Steiner Academy Exeter has been working hard at getting parents to give feedback on the school on the Parent View page of the Ofsted website.
Last time I wrote about this there had only been 21 responses, now there are 115.
So what do we find in terms of how happy parents are with the school which opened under 2 years ago? Sadly, a great deal of disappointment for families who must have anticipated a good education and a happy experience for their child at a new Academy.
Look at the figures;
This school makes sure its pupils are well behaved; 34% disagree and 6% don’t know
This school is well led and managed; 27% disagree and 8% don’t know
This school deals effectively with bullying; 30% disagree and 17% don’t know
This school deals effectively with concerns I raise; 29% disagree
26% would not recommend this school to another parent
Compared with other schools these results are extremely poor. I tried looking at the results for a variety of schools and none were anywhere near as bad as this.
Problems stem from anthroposophy, where there is a belief in karma, and have been going on in Steiner schools for almost a century. The fact that Exeter is a gleaming new state-funded academy has not erased the problems; the belief system remains the same and it is used in the same way; spiritual development as specified by Rudolf Steiner is the aim of Steiner education; all his hierarchies, etheric bodies, elemental beings, post Atlantean epochs and crazy imaginary ideas about history, science and religion, this is what the Steiner movement thinks is important, not the effective running of a school or making sure children do not suffer.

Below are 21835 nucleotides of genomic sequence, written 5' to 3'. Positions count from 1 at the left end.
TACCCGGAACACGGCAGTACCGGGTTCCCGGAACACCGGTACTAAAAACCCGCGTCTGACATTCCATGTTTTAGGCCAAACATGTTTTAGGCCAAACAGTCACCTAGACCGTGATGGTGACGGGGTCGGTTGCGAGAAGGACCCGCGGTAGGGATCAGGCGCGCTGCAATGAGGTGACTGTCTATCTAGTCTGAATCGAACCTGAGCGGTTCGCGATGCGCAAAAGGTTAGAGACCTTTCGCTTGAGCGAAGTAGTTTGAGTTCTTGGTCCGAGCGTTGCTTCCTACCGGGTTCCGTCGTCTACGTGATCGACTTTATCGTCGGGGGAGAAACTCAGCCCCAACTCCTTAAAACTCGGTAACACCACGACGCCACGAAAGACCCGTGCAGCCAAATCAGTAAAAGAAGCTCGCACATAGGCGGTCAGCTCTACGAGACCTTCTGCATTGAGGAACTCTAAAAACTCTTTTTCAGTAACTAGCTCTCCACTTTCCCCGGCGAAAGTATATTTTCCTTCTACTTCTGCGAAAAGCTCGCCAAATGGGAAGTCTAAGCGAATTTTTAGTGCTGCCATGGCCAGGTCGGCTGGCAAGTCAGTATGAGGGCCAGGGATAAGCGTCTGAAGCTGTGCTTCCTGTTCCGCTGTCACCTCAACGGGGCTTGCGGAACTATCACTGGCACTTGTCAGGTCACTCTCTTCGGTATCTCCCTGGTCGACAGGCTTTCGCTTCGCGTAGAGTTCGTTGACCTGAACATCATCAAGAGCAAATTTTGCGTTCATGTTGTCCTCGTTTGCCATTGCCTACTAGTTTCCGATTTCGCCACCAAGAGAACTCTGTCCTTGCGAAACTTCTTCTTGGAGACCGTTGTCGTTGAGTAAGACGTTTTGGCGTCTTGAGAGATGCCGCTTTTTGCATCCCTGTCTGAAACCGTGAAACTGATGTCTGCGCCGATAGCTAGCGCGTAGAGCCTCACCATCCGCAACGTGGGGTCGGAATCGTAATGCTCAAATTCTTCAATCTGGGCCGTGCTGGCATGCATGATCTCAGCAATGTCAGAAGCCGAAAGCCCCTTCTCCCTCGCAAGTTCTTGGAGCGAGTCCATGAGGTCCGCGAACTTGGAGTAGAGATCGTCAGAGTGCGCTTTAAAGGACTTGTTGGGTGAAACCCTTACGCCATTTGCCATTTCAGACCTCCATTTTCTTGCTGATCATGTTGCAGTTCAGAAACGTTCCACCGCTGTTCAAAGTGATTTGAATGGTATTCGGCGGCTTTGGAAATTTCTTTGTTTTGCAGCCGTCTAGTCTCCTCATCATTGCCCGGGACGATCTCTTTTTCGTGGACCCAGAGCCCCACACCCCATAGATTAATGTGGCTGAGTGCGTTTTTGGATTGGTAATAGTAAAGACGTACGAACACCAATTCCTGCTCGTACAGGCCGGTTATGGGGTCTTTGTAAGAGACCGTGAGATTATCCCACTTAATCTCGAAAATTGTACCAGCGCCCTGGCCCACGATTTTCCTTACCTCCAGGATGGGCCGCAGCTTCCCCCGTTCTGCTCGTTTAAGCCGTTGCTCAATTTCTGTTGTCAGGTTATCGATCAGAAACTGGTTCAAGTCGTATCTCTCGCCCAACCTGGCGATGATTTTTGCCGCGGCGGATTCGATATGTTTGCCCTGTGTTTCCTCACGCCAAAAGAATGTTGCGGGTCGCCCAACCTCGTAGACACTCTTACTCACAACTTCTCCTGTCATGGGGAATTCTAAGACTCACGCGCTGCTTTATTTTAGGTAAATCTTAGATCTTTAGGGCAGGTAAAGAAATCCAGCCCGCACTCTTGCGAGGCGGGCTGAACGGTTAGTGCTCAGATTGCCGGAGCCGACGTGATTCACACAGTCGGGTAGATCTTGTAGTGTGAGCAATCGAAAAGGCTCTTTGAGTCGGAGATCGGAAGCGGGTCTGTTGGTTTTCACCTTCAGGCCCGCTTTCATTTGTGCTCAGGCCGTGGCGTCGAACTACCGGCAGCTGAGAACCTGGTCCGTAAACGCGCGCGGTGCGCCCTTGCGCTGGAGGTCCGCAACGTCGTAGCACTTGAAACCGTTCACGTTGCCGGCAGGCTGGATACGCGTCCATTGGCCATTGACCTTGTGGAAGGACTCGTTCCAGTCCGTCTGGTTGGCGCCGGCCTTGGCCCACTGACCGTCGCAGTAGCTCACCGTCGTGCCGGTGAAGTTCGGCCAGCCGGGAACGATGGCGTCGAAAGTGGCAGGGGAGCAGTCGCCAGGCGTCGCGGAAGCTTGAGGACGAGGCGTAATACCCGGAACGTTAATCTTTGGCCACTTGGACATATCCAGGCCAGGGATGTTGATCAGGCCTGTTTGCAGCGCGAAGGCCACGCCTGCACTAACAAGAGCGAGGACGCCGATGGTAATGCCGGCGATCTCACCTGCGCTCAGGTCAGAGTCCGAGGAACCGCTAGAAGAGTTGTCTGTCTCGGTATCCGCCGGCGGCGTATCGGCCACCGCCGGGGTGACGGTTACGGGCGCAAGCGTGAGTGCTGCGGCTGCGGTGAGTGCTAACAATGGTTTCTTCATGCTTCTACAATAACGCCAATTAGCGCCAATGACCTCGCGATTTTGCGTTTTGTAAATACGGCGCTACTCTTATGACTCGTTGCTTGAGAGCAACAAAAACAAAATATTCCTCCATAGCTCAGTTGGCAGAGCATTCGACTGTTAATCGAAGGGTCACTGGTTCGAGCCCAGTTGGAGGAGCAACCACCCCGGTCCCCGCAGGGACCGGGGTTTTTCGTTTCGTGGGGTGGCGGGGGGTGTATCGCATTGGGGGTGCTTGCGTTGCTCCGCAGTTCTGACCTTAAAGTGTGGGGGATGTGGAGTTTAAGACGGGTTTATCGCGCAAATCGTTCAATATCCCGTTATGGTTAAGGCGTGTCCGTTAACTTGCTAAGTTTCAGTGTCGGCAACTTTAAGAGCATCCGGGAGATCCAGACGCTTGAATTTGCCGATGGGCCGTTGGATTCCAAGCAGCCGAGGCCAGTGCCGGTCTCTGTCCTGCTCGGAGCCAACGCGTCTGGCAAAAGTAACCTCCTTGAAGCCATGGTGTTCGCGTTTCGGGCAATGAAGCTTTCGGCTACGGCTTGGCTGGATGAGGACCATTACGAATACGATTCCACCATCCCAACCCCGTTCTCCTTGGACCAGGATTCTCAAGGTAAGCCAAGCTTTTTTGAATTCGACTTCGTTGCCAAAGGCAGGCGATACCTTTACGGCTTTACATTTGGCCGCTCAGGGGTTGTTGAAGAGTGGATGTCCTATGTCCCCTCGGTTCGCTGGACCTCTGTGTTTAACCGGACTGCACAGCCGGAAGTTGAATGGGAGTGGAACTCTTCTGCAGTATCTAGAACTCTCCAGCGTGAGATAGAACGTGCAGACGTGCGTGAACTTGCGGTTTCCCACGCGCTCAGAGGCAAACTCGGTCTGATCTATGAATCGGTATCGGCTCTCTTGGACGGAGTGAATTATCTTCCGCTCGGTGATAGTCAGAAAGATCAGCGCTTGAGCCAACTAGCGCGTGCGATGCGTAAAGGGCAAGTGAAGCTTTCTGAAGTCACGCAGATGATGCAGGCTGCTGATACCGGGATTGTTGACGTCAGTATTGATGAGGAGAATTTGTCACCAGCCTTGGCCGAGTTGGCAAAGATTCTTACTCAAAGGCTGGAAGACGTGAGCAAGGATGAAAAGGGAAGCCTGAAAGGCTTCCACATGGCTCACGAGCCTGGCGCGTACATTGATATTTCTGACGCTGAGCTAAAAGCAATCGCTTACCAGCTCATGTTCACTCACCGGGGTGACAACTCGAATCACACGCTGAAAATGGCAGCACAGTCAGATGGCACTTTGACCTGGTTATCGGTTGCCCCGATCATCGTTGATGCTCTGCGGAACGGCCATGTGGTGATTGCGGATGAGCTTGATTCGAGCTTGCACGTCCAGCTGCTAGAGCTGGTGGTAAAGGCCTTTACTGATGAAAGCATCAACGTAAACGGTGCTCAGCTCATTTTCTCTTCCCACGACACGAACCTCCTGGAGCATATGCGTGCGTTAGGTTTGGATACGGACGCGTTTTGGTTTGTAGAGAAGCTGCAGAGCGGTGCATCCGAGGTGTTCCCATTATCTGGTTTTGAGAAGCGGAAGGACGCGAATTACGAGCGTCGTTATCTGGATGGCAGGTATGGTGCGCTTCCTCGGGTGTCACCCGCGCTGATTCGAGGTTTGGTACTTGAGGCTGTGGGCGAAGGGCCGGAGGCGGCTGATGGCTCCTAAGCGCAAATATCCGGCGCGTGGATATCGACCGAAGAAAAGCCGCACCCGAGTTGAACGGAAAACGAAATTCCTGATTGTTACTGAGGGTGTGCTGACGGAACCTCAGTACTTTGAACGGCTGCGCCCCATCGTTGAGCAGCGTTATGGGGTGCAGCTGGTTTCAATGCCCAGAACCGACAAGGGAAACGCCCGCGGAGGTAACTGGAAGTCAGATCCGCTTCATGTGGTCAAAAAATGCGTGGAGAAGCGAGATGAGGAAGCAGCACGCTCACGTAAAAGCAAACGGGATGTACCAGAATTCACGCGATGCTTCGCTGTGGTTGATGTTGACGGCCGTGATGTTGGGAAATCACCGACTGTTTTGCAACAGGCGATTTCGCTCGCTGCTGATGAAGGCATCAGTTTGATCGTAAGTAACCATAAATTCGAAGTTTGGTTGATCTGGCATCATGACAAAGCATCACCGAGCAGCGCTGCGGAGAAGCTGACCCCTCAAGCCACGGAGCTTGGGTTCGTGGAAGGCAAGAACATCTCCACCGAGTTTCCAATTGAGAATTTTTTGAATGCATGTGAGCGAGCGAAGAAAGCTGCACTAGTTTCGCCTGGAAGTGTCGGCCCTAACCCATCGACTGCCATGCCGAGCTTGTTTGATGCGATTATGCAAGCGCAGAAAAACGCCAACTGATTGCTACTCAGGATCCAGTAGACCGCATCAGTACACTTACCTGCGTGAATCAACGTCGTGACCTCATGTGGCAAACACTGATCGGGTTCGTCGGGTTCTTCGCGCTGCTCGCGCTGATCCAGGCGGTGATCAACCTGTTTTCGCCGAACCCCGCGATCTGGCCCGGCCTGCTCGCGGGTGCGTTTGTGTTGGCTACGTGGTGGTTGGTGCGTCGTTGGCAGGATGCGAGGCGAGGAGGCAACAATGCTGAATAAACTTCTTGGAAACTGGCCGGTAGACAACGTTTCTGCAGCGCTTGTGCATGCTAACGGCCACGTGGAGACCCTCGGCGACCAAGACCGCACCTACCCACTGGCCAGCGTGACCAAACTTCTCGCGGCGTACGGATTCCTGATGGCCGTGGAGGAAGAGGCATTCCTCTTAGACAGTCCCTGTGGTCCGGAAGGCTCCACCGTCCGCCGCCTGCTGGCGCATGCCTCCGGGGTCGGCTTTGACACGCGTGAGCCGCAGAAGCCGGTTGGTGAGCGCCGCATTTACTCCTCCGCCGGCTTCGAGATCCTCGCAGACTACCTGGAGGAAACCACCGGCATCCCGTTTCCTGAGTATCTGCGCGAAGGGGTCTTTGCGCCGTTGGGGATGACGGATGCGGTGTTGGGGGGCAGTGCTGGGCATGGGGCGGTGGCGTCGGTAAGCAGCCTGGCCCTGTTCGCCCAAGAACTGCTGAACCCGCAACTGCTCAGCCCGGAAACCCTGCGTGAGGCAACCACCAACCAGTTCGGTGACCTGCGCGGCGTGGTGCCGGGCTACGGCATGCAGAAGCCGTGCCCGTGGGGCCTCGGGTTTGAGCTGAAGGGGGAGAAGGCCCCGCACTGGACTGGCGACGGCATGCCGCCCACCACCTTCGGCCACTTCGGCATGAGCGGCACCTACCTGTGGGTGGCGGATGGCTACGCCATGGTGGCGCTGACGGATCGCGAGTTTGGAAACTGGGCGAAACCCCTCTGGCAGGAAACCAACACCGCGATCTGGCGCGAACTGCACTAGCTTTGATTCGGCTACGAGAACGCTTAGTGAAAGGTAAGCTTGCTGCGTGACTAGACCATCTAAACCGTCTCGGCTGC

The bullying and poor standards of behaviour are not difficult to understand when you read a little about how karma is viewed in anthroposophy, but the fact that Steiner schools are often poorly run is harder to explain; in his accounts of life within the movement Gregoire Perra has explained how teachers struggle to do their jobs whilst working in an environment where their own spiritual development is as important as the teaching they do; they are expected to meditate and follow Steiner’s doctrine according to the directions from the Steiner Waldorf Schools Fellowship and ultimately from Dornach.
It is not difficult to see that with all this specialised extra “personal development” going on, the priorities of Steiner teachers are not necessarily those we would expect of a state school teacher.
Whatever the reasons for choosing a Steiner education these unsuspecting parents made a decision to reject mainstream in favour of something they thought was better, and for many this has proved to be a mistake. This mistake has been made all over the world for decades and children have suffered because the extent to which anthroposophy is used has been hidden and denied; in short there is deception, and now with state-funded free schools and academies, the deception is on a grand scale.